My knees haven't been too happy about the optimistic increase in weekly mileage the last couple of weeks. They haven't been too happy about the wet, heavy snow that has been causing a lot of headaches for the ones in charge of plowing the streets and pavements. My knees aren't too big on thinking positively. They don't see this as a wonderful opportunity to get stronger, like I do. My knees are a couple of miserable, whiny old geezers and they want me to get off their lawn. I can't help wondering how long before those two kick the bucket and leave me to fend for myself.
As such, pain and its implications have been on my mind a lot lately. Why we do what we do even though it sometimes hurts. But more about that in another post. Today, let's focus on the good stuff, and how I ran 23 km without my knees firing any shots in my general direction. They just made some empty threats. No big deal.
One of the other runners in AIK suggested that we should run out towards the sea. I was glad she did. I grew up by the sea, took my first steps on a pebble beach and spent a lot of birthdays there as a child blowing out candles quickly so that the sea breeze wouldn't get to them first. If there is one thing I miss living in central Skellefteå, it is the sense of serenity only a sea horizon can evoke.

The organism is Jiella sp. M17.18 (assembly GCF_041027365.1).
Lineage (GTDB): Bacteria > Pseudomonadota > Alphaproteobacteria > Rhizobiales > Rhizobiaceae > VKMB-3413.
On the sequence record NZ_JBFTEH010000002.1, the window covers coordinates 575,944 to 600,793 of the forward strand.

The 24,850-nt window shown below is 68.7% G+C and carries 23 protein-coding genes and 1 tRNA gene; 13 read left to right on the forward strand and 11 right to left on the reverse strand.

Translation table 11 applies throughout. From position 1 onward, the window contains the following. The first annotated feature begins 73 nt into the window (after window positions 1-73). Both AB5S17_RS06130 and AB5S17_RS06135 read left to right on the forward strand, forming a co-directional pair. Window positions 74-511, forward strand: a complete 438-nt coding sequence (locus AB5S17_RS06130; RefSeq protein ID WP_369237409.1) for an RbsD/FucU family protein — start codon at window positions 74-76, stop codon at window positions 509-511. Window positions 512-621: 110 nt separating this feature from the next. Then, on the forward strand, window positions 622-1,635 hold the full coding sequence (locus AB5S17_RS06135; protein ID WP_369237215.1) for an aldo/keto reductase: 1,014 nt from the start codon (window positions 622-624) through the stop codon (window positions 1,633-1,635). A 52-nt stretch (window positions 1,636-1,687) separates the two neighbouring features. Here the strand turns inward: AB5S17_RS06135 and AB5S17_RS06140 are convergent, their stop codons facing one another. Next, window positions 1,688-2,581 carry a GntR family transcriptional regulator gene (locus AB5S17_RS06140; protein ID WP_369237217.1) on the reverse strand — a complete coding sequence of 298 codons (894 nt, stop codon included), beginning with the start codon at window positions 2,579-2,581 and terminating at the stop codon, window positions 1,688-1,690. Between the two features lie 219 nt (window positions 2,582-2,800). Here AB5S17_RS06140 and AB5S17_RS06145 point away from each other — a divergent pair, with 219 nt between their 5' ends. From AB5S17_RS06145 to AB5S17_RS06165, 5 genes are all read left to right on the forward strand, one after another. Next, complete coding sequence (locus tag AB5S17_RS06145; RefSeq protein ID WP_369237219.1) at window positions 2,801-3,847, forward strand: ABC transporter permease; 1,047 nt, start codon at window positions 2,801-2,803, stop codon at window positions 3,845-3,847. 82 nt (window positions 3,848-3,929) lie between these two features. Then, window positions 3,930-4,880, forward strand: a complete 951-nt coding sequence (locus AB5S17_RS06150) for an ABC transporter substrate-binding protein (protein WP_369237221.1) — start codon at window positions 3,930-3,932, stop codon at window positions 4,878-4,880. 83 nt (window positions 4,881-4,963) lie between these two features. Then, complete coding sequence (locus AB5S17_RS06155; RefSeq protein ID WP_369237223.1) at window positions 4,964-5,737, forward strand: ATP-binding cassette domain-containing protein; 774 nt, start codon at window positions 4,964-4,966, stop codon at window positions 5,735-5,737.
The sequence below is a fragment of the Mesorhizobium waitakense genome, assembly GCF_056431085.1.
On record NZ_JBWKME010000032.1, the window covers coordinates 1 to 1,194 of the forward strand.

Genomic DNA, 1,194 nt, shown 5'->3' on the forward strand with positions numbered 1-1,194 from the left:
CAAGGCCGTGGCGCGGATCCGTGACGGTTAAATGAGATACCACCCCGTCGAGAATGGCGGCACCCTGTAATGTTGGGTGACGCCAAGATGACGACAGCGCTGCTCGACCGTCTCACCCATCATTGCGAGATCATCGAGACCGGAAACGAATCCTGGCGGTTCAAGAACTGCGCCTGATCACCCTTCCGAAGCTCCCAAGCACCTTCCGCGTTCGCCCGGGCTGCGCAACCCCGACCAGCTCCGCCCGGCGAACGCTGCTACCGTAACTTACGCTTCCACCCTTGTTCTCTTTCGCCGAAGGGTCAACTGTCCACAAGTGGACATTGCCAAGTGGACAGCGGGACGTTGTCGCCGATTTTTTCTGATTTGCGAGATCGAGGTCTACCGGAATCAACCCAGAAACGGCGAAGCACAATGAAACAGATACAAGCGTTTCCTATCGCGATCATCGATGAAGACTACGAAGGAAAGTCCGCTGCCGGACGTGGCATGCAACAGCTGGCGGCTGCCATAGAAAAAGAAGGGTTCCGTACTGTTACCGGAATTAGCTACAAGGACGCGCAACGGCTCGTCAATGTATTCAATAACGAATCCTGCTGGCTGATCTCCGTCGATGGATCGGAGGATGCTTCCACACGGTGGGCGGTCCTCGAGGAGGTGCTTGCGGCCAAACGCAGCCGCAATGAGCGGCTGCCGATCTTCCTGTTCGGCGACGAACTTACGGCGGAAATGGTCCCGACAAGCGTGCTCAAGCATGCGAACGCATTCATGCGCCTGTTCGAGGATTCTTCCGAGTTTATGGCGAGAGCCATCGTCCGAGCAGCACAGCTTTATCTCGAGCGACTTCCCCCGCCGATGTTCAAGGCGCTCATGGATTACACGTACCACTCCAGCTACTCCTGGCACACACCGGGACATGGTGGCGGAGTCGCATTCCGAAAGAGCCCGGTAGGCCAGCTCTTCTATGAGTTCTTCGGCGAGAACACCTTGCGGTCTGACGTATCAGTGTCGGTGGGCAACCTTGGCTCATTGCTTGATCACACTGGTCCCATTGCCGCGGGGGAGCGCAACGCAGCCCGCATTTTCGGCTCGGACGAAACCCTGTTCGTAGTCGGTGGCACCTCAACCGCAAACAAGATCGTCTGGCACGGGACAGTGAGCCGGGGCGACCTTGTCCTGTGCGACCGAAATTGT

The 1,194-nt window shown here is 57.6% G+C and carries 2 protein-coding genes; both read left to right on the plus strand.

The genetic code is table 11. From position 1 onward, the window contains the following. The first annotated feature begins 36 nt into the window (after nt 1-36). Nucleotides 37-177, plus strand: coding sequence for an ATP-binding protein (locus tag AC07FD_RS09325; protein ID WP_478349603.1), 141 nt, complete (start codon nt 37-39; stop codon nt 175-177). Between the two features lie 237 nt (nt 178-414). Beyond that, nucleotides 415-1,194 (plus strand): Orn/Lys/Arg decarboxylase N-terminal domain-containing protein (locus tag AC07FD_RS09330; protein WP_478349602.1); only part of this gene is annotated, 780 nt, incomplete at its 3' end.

|Rocking the bell bottomed pants. Hey, it was the seventies. But that coat is to die for.|
The way there was by snow-heavy roads, framed by fir and pine trees. The conversation flowed freely, aided by the fact that it was downhill most of the way. Our goal destination was a summer house-lined bay, and once we got there we could see that the water had, of course, frozen and the sea was hidden under a layer of ice and snow. Still, at the narrow mouth of the bay in the distance, you could almost make out the point where the sea was too rough to let any ice form on it. Which is just as well, because otherwise it would be too easy for Finns to just walk over to Sweden and drink Swedes under the table.
We turned back the same way we had come, which meant that we were now facing a long uphill slope. My feet struggled to find purchase on the snow-covered road and I seemed to slip backwards with every step that I took. We all grew quiet, not wanting to waste precious energy on talking. That was soon remedied, though, when we rounded the crest of the hill and regained our strength. All that remained now was some easy kilometres back to where we had started.
After I left my teammates, I took the long way home. My knees started grumbling again, but I didn't let that deter me. I was just happy to have another solid long run under my belt.